the Freshfield Group show up across the western shoulder of Mt.
Alexandra, and between the latter and Mt. Bryce.
In the south, Mt.
Bryce—a veritable Finsteraarhorn—its eastern shoulder on the Divide,
projects into British Columbia to flank the gloomy gorge of Bush River.
One traces the river with certainty past the junction of the North and
South Forks, but it cannot be followed to the Columbia.
Tsar Creek, are extensive snowfields and, more distant, high peaks:
presumably within the tip of the Columbia loop. The foreground is a sea
of unnamed peaks.
The western foreground
is dominated by Mt. King Edward, icefields mantling the Divide, and,
except wThen broken into different levels by crossing ridges, continuous
for miles toward the Wood River area. The distant named point in the
west is Alt. Tsar.
In the north-west,
thirty miles away, is the Wood River Group, on the British Columbia
side: most impressive, with Mt. Clemenceau looming hugely. One looks
across the glacier-hung Athabaska-Chaba Divide to ranges in the
direction of Fortress Lake.
So much the camera
identifies as a permanent record; now of what the eye could reach.
Outram mentions the peaks of the Lake Louise district; we looked for
them in vain. Temple was nowhere to be seen; although, of course, from
Mt. Temple, on a clear day, especially if one looks with binoculars,
there is not much trouble in finding Mt. Columbia. But from Columbia, in
the south and southeast, the Continental Divide is seen in a
foreshortened line: the peaks are massed, and of such an average height
that it is exceedingly difficult to locate distant individuals from an
unfamiliar point. Even Mt. Forbes was not a conspicuous summit, although
little more than thirty miles away. It will then be recalled that Lake
Louise is seventy-five miles in air-line from Mt. Columbia. It should be
remembered that Outram was exceedingly familiar with this topography,
having mapped a considerable portion of it.
Taking it for granted
then that Lake Louise peaks are visible from Mt. Columbia, or vice
versa, let us lay out a circle from Alt. Columbia, on a seventy-mile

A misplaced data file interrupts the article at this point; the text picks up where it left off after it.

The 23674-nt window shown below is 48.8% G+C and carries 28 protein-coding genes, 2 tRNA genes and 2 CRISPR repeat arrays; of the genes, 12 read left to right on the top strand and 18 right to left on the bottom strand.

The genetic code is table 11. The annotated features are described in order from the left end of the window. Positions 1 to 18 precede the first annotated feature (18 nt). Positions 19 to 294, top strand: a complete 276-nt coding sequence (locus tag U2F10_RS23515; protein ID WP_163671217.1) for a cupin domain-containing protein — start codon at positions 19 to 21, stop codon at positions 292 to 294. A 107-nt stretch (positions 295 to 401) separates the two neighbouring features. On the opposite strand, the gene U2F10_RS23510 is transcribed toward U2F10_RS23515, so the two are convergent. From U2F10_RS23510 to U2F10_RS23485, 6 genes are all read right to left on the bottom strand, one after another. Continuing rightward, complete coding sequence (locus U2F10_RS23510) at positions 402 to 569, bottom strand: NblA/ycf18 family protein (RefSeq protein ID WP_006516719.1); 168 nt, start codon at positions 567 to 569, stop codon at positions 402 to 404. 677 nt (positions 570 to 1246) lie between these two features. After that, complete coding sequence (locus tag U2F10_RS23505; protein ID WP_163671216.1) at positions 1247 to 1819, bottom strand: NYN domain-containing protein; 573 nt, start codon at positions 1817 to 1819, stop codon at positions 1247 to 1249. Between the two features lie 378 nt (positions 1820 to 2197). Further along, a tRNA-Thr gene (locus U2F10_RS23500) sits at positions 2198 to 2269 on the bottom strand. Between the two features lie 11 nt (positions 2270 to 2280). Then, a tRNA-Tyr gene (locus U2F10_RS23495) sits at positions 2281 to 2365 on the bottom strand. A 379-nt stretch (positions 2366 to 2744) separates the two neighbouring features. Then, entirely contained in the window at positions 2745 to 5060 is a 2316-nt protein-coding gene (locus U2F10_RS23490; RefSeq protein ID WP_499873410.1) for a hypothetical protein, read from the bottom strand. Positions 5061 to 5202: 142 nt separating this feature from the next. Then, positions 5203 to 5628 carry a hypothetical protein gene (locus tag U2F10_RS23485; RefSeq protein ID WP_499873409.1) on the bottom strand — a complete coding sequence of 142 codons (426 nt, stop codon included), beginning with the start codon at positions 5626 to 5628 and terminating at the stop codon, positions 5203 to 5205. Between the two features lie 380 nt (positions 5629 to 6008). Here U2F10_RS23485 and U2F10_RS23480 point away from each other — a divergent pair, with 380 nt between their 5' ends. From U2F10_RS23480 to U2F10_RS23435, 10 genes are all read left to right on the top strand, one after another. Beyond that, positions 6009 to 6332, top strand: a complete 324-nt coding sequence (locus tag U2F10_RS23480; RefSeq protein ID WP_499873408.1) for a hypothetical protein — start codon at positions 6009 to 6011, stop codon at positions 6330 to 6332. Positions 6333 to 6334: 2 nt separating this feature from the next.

radius. It will cut Lake Louise; it will cross the southern Selkirks
just north of the Beaver-Duncan Pass and the Battle Range. Following on,
the circumference just touches Clemina station on the North Thompson
River and again cuts the Canadian National Railroad, midway between
Yellowhead Pass and Moose Lake. Fraser sources and all of Jasper Park
are included in the circle.
Our party spent nearly
an hour and a half on the summit of Mt. Columbia; we had arrived at
1.30. In the south-east the most distantly identifiable points were
peaks of the Freshfield Group— Mt. Forbes, and Mt. Chephren near Howse
Pass. If we had known exactly where to look between summits, we might
have located a peak in the Lake Louise area.
In the south and
south-west, the horizon was sharper and the peaks not so massed as on
the Divide. Sir Sandford was distinct, although it does not show in
photos. We thought we recognized Mt. Rogers; one can, of course, see Mt.
Columbia and even the Wood River area from Mt. Rogers. Conrad, ever
optimistic, attempted to show us the Purcells and even identified the
Howser Spires. We were not entirely convinced. In the west, we saw high
snowfields which are possibly in the Gold Range.
The question arose as
to Mt. Robson. Conrad had been on the first-ascent of it; the writer had
camped north of it in a former year. We had no small-scale map with us.
The mountain should appear between the Wood River Group and the
direction of Fortress Lake. Mt. Clemenceau was splendidly in view and
there were fine peaks beyond, outside of photographic range. But we were
never sure of Mt. Robson; we felt that we should have seen it; Outram
had seen it.
A remaining fact is
this: if one draws from Mt. Columbia as a centre a circle seventy miles
in radius it will include the Lake Louise area. From Mt. Temple, the
highest peak of this area, Mt. Columbia is visible; but with some
difficulty and only in the best of weather. On the other hand, peaks on
the Divide, massed in line, are exceedingly difficult to identify
individually. The position of Mt. Robson, almost due north-west of Mt.
Columbia, falls at least twenty-five miles beyond the seventy-mile
radius already laid down as approximately the limit of visibility.
Outram speaks of Mt. Forbes as being thirty miles to the south-east,
just about correct. But when he states that Mt. Robson showed up grandly
at “twice that distance to the north-west,” he is nearly forty miles
short of his mark.
From the direction of
Mt. Columbia, Mt. Robson would present an acute A-shape, narrow and
sharp, and easily over-looked, even by an observer with binoculars.
Local conditions, such as light, shadow, smoke, cloud, and heat-haze,
have often more to do with visibility than mere distance. A small peak
in line with a greater one may hide it at such a distance.
Mt. Robson often has a
cap of cloud which might easily render it invisible; and, from Mt.
Columbia, many high peaks of the Continental Divide intervene. One
concludes, therefore, that, while Mt. Robson—under very exceptional
circumstances—might be picked up from the summit of Mt. Columbia, no one
has yet done so. It would certainly not “show up grandly”; and it is
barely possible that Outram was looking at Mt. Clemenceau.
It used to be quite
traditional to make high level panoramas in the Alps. Here is an
interesting problem and a chance to amplify and carry on a bit of
investigation in the newer Alps of Canada.